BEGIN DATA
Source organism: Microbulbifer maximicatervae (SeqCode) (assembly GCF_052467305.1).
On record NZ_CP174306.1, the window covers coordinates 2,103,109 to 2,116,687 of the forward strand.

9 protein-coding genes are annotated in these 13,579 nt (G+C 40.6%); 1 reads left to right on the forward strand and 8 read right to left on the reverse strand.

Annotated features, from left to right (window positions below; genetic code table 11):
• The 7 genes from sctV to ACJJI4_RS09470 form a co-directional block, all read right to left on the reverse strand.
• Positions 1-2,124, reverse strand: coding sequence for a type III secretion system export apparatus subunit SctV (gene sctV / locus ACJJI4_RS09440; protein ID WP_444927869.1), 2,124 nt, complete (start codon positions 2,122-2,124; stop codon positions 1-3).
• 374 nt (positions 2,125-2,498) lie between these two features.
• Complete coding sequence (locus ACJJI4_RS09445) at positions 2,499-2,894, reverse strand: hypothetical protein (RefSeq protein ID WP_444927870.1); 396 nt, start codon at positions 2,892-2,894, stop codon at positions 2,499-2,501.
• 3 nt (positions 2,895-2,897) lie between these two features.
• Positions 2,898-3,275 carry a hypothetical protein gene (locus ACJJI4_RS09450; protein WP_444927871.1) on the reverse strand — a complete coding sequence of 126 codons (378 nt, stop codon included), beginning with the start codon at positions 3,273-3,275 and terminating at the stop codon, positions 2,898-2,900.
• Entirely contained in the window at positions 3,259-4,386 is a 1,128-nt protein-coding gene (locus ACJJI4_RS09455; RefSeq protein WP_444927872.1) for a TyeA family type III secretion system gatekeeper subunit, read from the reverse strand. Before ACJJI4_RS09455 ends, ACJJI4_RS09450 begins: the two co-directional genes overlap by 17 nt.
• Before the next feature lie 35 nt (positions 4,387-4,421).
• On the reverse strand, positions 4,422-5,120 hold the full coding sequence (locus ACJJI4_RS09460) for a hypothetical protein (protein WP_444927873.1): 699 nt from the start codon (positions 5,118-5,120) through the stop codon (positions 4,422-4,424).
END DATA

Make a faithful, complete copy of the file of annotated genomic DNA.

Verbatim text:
Source organism: Microbulbifer maximicatervae (SeqCode) (assembly GCF_052467305.1).
On record NZ_CP174306.1, the window covers coordinates 2,103,109 to 2,116,687 of the forward strand.

9 protein-coding genes are annotated in these 13,579 nt (G+C 40.6%); 1 reads left to right on the forward strand and 8 read right to left on the reverse strand.

Annotated features, from left to right (window positions below; genetic code table 11):
• The 7 genes from sctV to ACJJI4_RS09470 form a co-directional block, all read right to left on the reverse strand.
• Positions 1-2,124, reverse strand: coding sequence for a type III secretion system export apparatus subunit SctV (gene sctV / locus ACJJI4_RS09440; protein ID WP_444927869.1), 2,124 nt, complete (start codon positions 2,122-2,124; stop codon positions 1-3).
• 374 nt (positions 2,125-2,498) lie between these two features.
• Complete coding sequence (locus ACJJI4_RS09445) at positions 2,499-2,894, reverse strand: hypothetical protein (RefSeq protein ID WP_444927870.1); 396 nt, start codon at positions 2,892-2,894, stop codon at positions 2,499-2,501.
• 3 nt (positions 2,895-2,897) lie between these two features.
• Positions 2,898-3,275 carry a hypothetical protein gene (locus ACJJI4_RS09450; protein WP_444927871.1) on the reverse strand — a complete coding sequence of 126 codons (378 nt, stop codon included), beginning with the start codon at positions 3,273-3,275 and terminating at the stop codon, positions 2,898-2,900.
• Entirely contained in the window at positions 3,259-4,386 is a 1,128-nt protein-coding gene (locus ACJJI4_RS09455; RefSeq protein WP_444927872.1) for a TyeA family type III secretion system gatekeeper subunit, read from the reverse strand. Before ACJJI4_RS09455 ends, ACJJI4_RS09450 begins: the two co-directional genes overlap by 17 nt.
• Before the next feature lie 35 nt (positions 4,387-4,421).
• On the reverse strand, positions 4,422-5,120 hold the full coding sequence (locus ACJJI4_RS09460) for a hypothetical protein (protein WP_444927873.1): 699 nt from the start codon (positions 5,118-5,120) through the stop codon (positions 4,422-4,424).